We are introduced to many new characters in the second part of the story who further the plot and message. Topsey is presented to Ophelia for the purpose of education by St.Clare but his true purpose is to save Topsey from the abusive men that owned her. We clearly see St.Clare's humanity and suffer with him when he loses his daughter Eva. The author uses Eva to further her faith in Christianity and also to demonstrate the ability of this faith to bring black and white people together in spirit if not in circumstances. When Eva dies, the slaves who loved her were as devastated by her death as was her family. This moment blurs the distance between the races and creates a momentary vision of equality. Again, this is Stowe's way of putting the races on equal emotional footing. Sometime it seems Stowe could be talking of her own lost child as she says about Eva, "Has there ever been a child like Eva? Yes, there have been; but their names are always on grave stones, and their sweet smiles, their heavenly eyes, their singular words and ways, are among the buried treasures of yearning hearts." Eva is the only person who can reach into Topsey's soul. Eva's death makes Ophelia more kindly to Topsey and St.Clare gives Eva's beloved Tom his freedom. If Eva is comparable to Jesus, then her passing creates miracles on earth for all who come to her faith.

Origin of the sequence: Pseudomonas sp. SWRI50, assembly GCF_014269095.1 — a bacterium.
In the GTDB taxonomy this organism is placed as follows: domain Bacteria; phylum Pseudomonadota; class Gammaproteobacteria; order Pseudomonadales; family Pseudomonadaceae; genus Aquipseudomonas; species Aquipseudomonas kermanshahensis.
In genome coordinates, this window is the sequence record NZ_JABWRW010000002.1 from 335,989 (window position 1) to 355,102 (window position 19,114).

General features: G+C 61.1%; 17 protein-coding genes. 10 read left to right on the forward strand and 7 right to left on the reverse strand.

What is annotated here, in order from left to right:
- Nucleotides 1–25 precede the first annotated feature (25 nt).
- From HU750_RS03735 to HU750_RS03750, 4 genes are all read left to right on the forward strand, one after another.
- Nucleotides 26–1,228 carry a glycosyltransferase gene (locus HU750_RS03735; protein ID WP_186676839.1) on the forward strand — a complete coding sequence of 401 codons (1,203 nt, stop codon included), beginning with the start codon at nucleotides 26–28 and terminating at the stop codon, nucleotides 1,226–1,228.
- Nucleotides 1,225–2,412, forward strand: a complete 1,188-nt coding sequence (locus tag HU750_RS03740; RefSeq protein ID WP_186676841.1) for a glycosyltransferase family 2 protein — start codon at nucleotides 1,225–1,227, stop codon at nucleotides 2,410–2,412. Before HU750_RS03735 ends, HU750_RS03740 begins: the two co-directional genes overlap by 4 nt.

When St.Clare dies and Tom is sold to Legree, the book's tone becomes even more tragic. The stark contrast between Legree and the benign slave owners is poignant. It is likely that more slaves endured the cruelty of Simon Legree than the kindness of St.Clare and Shelby. The author makes our hearts ache for Tom. His ability to rise above his suffering and stay faithful to God is astounding and his commitment to helping others is never diminished. He is Christ like in his ability to love and forgive. When Cassy and Emmaline plan to escape, Tom tells them to do anything except kill Legree. This scene is perplexing in that I think that the women would be perfectly justified in murdering the man who was torturing so many people. If they had killed him, everyone on the plantation could have run rather than just the two of them. Personally, I think God would have understood and forgiven. When I gave it more thought though, I realized that apart from religious belief, this approach might have alienated the very people who Stowe was trying to reach. I'm sure that no slave owners would want to hear Stowe saying that they should be killed by their slaves. By not promoting violence against them, she was more successful in changing minds and hearts. Although I had trouble with some of Stowe's language and ideas, her goal was noble and she was extremely courageous and effective.